Seafood Summit: Gauging Consumer Engagement and Perceptions of Sustainable Seafood

Posted by Julia Brooks on 28 January 2016

Sustainability is now the backbone of the seafood industry thanks to years and years of research and campaigning to ensure fish stocks are at healthy levels. However, engaging consumers with the sustainability message has always been a challenge. Whilst the public will express concerns about the future of the oceans and overfishing, this is not always reflected in their buying behaviour with many still choosing price over sustainable values.

This is one of the discussions at the Seafood Summit in Malta next week and I will be presenting some interesting research Seafish undertook to assess sustainability awareness within the eating "out of home" foodservice channel.

We have researched each stage along the foodservice value chain and found knowledge, awareness and activity in the supply end, which was not always evident in the actual outlets. In fact, sustainability messages on menus fell over the last year! It transpires that outlets are having to focus on addressing diners concerns about seafood dishes taste, texture, smell, the presence of bones and its value compared to other proteins - basically, will they enjoy it and will it fill them up as much as the other proteins on the menu? Sustainability is simply not a spontaneous consideration for diners, hence it dropping off the menu.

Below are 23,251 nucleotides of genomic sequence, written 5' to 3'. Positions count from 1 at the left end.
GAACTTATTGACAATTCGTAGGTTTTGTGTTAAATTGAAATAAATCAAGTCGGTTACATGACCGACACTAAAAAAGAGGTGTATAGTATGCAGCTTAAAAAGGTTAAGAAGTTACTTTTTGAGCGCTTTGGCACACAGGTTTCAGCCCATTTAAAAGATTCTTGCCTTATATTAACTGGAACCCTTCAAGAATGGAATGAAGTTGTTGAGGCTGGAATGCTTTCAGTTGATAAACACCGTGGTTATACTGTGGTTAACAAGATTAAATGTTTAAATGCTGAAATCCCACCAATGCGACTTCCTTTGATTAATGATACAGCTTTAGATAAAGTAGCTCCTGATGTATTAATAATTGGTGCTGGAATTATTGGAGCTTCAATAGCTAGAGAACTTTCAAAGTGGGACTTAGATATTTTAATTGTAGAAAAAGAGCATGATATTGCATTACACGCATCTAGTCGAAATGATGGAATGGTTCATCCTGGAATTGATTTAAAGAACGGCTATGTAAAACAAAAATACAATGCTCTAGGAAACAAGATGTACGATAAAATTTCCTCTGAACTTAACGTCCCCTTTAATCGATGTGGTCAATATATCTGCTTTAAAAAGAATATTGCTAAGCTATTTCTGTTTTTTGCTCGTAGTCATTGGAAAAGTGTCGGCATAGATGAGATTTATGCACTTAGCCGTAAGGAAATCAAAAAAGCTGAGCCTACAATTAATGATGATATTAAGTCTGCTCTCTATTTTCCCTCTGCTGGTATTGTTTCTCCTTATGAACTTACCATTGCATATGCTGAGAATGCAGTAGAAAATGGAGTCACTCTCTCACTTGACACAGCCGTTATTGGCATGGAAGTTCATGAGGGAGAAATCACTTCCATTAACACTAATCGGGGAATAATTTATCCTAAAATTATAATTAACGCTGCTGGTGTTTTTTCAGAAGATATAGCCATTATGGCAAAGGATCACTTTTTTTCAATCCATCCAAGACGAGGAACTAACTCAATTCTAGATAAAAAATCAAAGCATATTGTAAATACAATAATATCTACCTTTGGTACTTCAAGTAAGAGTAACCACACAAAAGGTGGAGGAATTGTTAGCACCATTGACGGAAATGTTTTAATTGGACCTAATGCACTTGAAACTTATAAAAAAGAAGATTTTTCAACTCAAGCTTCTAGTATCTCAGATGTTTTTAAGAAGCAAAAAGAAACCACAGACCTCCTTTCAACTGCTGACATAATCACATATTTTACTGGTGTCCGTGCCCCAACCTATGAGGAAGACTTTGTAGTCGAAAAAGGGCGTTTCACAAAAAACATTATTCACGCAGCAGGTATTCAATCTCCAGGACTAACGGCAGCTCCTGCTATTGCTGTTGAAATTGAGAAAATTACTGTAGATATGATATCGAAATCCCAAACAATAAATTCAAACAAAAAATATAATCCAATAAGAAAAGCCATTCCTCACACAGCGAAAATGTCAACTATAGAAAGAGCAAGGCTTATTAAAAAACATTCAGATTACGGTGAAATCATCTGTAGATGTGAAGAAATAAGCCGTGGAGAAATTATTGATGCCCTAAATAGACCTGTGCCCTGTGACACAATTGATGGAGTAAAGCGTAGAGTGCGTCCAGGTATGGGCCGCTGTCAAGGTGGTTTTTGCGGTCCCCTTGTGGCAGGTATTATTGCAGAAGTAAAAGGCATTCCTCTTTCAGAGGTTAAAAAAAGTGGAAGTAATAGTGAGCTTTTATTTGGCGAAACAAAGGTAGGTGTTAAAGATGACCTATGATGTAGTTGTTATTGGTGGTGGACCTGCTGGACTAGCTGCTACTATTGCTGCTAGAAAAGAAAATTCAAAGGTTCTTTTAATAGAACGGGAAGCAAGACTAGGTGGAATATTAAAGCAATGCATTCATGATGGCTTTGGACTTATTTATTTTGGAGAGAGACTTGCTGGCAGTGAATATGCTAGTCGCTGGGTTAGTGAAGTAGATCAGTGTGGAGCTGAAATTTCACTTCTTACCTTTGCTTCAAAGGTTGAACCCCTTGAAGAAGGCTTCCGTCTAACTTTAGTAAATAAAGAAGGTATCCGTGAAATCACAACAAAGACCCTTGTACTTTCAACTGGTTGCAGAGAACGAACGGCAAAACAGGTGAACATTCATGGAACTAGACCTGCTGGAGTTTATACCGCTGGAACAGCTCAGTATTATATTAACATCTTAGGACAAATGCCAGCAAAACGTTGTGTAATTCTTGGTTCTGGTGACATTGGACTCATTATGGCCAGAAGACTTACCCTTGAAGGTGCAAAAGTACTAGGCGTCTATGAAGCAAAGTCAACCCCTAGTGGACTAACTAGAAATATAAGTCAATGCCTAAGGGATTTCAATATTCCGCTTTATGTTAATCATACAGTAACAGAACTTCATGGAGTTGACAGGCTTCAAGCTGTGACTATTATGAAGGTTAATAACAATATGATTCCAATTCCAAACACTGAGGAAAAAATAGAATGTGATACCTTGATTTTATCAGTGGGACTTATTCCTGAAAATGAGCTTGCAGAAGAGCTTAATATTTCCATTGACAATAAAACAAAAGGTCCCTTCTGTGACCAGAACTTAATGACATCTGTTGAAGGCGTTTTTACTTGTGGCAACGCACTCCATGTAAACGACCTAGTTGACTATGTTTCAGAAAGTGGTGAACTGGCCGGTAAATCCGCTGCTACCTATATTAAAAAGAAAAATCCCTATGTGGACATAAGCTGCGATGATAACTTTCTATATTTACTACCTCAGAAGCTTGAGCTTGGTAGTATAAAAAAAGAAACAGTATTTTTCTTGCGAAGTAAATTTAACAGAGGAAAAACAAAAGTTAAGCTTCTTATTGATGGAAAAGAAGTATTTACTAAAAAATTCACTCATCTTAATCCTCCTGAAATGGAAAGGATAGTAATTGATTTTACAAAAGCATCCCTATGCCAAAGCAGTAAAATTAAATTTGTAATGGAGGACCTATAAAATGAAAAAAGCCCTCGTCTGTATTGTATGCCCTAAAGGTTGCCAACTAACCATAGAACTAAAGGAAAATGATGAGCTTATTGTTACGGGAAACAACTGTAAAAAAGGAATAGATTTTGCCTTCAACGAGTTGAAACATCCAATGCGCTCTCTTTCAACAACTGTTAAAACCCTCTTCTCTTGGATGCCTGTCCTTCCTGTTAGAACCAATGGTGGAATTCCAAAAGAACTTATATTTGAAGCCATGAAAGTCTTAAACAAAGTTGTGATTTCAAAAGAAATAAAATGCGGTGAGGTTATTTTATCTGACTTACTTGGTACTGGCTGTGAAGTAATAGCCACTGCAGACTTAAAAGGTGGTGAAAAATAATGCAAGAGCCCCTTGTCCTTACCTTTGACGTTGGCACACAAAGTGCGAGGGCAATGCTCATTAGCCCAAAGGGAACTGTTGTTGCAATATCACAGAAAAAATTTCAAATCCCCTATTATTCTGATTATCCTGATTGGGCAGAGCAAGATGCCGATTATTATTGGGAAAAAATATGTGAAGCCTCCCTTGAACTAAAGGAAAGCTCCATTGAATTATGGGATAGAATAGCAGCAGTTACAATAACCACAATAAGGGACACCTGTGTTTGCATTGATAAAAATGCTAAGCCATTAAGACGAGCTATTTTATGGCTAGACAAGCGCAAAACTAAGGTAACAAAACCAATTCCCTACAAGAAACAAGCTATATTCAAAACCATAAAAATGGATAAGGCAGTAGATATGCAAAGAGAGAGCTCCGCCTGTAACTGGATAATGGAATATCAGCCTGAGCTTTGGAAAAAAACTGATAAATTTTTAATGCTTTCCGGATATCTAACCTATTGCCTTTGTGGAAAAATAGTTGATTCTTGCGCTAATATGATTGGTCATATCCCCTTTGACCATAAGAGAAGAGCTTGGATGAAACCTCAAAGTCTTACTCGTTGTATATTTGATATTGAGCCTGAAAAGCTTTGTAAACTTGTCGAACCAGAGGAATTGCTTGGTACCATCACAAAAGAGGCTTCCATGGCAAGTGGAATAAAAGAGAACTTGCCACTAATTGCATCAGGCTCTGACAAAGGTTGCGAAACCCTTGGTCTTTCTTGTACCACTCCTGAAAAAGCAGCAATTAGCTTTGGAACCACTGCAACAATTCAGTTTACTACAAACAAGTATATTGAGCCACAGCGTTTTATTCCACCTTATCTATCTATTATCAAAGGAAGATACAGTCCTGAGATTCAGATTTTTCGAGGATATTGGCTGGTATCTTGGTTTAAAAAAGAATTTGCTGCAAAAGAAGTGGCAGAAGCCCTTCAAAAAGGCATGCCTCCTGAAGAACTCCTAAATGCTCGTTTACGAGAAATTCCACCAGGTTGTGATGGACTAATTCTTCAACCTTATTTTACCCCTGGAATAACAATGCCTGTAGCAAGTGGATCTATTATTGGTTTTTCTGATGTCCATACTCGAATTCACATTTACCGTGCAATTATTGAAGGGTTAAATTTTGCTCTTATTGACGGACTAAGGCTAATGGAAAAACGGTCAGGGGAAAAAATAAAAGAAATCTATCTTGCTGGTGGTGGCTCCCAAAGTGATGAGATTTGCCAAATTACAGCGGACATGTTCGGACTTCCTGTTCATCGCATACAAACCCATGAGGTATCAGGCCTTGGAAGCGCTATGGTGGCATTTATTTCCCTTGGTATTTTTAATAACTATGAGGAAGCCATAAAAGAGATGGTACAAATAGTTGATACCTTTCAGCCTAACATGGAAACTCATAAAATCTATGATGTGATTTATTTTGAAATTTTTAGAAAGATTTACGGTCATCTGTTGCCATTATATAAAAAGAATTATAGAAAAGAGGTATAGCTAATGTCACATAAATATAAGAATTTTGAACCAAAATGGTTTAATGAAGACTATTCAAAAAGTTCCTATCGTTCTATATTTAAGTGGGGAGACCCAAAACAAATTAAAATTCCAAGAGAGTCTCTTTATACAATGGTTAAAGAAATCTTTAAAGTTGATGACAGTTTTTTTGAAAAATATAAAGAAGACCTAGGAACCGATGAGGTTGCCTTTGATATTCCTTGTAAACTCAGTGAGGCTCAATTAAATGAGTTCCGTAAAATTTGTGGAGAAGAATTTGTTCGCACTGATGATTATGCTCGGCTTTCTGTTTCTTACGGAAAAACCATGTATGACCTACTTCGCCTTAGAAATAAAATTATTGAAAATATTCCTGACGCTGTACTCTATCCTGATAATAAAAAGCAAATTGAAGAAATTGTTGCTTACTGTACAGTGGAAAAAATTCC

However, 49% of consumers asked did claim that knowing the seafood was from a sustainable source would make them more likely to choose it, which complements other foodservice research that shows diners perceive food with a detailed provenance as a better quality and healthier option. This highlights a great area of opportunity, but how can outlets address these concerns whilst creating a demand for sustainable seafood?


Combining our results with examples of industry best practice we identified that restaurants need to use a combination of consistent verbal and written communication, and education tools, to build an engaging story about their produce.


  • Through the use of menus, displays and knowledgeable waiting staff, diners can be inspired to buy seafood and try new things, whether it's different species, preparations or flavour combinations.
  • Diners generally trust the chef to be the expert and create a delicious, nutritious meal that they could not reproduce at home, but they need reassurance that they are making the right choice. The key is to positively anticipate diners concerns regarding the preparation, presence of bones etc., and that it will satisfy their appetite.
  • If all of this is supported by "sustainable" sourcing messages, consumers' engagement increases and they perceive a higher quality of produce, with greater health benefits and greater intrinsic value, thus increasing the demand for sustainable seafood in foodservice.


What is clear is that to positively influence consumers behaviour, business owners and chefs need to deliver an engaging sustainability message to their customers at the point of purchase.


Seafish are taking part in a discussion on 'Gauging Consumer Engagement and Perceptions of Sustainable Seafood' at the Seafood Summit in St Julians, Malta on 1st February (13:45 to 15:00 GMT + 1). It will be moderated by James Wright, Editorial Manager at the Global Aquaculture Alliance, and on the panel are Julia Brooks, Seafish Market Insight Analyst, Alexis Gutierrez, Foreign Affairs Specialist for NOAA Fisheries, and Matt Brooker, Senior Category Manager for The Fishin' Company. Anybody wishing to attend can register on the Seafood Summit website.